I have received a large amount of correspondence from many areas in Queensland where there is a very high population of people who fit into this SCV classification. There is a great deal of concern from these families and communities that they have been specifically excluded from these two payments. It is my understanding from the information that I have received that this is the first time that this particular group has been particularly excluded from payment. Not only are they concerned about this payment-and they have genuine reason to be concerned because there is quite a significant unemployment level amongst the young people of these communities-but they are also concerned about whether this is a precedent for future policy developments. There is a real concern that if the government decides to start excluding people who have not been excluded previously, that this will be a follow up and roll on for future policy. That is also an issue that we would like to hear back from the minister about in the summing up.
I want to take this opportunity to talk about something in this bill that gives me concern for another program which was a victim of the budget on Tuesday night. Again, I think it fits into the overall policy area, and it is a program called Youth Connections. It is a program which I have worked very closely with in communities in Queensland-particularly on the Sunshine Coast, an area which people may know. Not only is it extraordinarily beautiful but it also has very serious employment issues, particularly amongst young people. The program has been so successful in that region, and so positive, actually rebuilding the understanding amongst young people of their inclusion in society and the value of work and training for them.
We have fabulous statistics that talk about the number of people who have worked together in the community to look at the attraction of a work or study option, and also to understand what the links are-for yourself as an individual and also for your community-to gain the positive aspects of earning their own wage, building their own future and having study or work options.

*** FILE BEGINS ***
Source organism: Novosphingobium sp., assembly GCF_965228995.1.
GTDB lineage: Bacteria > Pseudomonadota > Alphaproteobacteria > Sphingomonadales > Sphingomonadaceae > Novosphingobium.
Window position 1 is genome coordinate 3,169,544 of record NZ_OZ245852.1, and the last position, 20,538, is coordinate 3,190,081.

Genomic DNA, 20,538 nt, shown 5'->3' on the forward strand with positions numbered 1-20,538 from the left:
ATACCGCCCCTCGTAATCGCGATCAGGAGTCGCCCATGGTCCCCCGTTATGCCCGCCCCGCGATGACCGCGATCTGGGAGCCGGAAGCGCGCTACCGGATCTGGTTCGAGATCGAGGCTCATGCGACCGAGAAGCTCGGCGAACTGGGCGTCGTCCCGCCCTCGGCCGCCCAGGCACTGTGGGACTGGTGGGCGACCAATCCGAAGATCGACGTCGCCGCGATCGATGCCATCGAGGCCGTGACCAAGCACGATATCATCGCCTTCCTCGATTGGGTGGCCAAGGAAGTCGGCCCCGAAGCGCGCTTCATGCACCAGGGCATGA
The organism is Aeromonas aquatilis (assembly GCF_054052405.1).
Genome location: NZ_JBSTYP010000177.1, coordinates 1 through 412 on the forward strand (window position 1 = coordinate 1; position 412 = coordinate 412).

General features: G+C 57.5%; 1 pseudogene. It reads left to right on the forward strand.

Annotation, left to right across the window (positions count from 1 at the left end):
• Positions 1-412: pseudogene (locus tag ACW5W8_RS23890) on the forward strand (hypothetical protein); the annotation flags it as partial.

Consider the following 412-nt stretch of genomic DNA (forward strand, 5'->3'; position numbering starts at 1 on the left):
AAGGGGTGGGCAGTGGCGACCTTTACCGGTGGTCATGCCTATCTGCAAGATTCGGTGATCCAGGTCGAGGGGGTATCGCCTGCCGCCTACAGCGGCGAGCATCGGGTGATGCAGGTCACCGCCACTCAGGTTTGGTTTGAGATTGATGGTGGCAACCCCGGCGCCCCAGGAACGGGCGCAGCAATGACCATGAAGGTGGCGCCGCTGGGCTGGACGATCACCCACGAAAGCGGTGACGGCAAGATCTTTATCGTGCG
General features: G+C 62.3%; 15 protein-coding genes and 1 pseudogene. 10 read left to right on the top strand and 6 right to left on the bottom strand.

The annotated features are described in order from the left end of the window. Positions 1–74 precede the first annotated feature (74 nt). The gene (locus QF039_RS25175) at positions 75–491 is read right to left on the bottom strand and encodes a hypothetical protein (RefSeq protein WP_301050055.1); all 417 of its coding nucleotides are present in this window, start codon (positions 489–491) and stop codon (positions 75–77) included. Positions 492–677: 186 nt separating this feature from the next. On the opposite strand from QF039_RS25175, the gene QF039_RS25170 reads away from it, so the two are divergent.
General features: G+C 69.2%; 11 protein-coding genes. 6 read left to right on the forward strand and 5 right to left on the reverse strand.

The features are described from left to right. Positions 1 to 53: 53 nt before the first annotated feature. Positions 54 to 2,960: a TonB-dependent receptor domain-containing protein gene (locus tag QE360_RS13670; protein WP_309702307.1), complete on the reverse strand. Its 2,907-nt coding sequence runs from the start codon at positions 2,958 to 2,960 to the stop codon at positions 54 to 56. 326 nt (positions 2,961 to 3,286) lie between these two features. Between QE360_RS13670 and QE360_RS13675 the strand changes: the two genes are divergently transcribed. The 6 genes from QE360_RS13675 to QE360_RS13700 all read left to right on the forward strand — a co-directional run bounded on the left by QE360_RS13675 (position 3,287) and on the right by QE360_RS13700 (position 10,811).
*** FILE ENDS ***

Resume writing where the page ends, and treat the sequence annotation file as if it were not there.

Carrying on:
It seems to me that this program, Youth Connections, is a valuable part of our response as a nation to the very issues of youth unemployment to which this bill we are discussing is another response. How we can have this segment of legislation, which is looking at incentive bonuses and support for moving, at the same time as we are cutting a program which is creating an awareness of the need for work and making people feel that they understand the importance of education that they, for whatever reason, have felt excluded from in their communities or families? All that valuable work links so well to the legislation which we are talking about now that it seems almost unbelievable that we are giving with one hand and pulling away with the other. Again, it is my concern that we are not looking across the board at a full and effective response to an issue about which we are all concerned.
There is no doubt that parliamentarians, leaders in the community, educators, our business community and enterprises are all concerned about the issues of unemployment in our nation and, in a very special way, about the loss of a whole generation. If we do not have people learning about the value of work and education when they are young and when they are making decisions themselves about school and further education-if we lose them then-the statistics show clearly that we could then lose them for life. The stats showed that if you do not actually engage in employment and see a future for yourself at that age then your prospects are going to be very bad. The prospects could well be intergenerational unemployment and intergenerational exclusion from our communities.
So we do have amendments that we will put forward and we will discuss further the concepts of the values of this program. But we cannot, and we must not, have this discussion without thinking in a more wide and engaging way about the full range of support we must give to young people to ensure that they have options for employment. There is no option for us; if we do not actually make effective legislation responses we are letting down the whole of the community. We are letting down the people who put us here and we are making sure that we are setting ourselves up for the kind of community that none of us want.
I think that the government pointed out in its budget speech the other night that they wanted us to be a more productive country. The best way to do that is to work with the young people to see what they need to have the support. I congratulate the people from Youth Connections. I have enjoyed working with them. I have been inspired by the work that they do. And that is from me, who is not using their services, just going along to so many of the events they run!
If we do not get people engaged then it does not matter about the job commitment bonus or the relocation assistance, because they will not be encouraged and inspired to use it. So we need the whole range of support. I think we have the ability to do that; I would hope we will. But I think that for the process and this particular piece of legislation that we agree with the concepts, but we just need to make sure that the people who need it most get it. On that basis, I would not actually be fulfilling my job if I did not think about those young kids who come from a New Zealander background and who need this support. I would not be fulfilling the promise I made to them that I would continue to try to bring their issues to this place.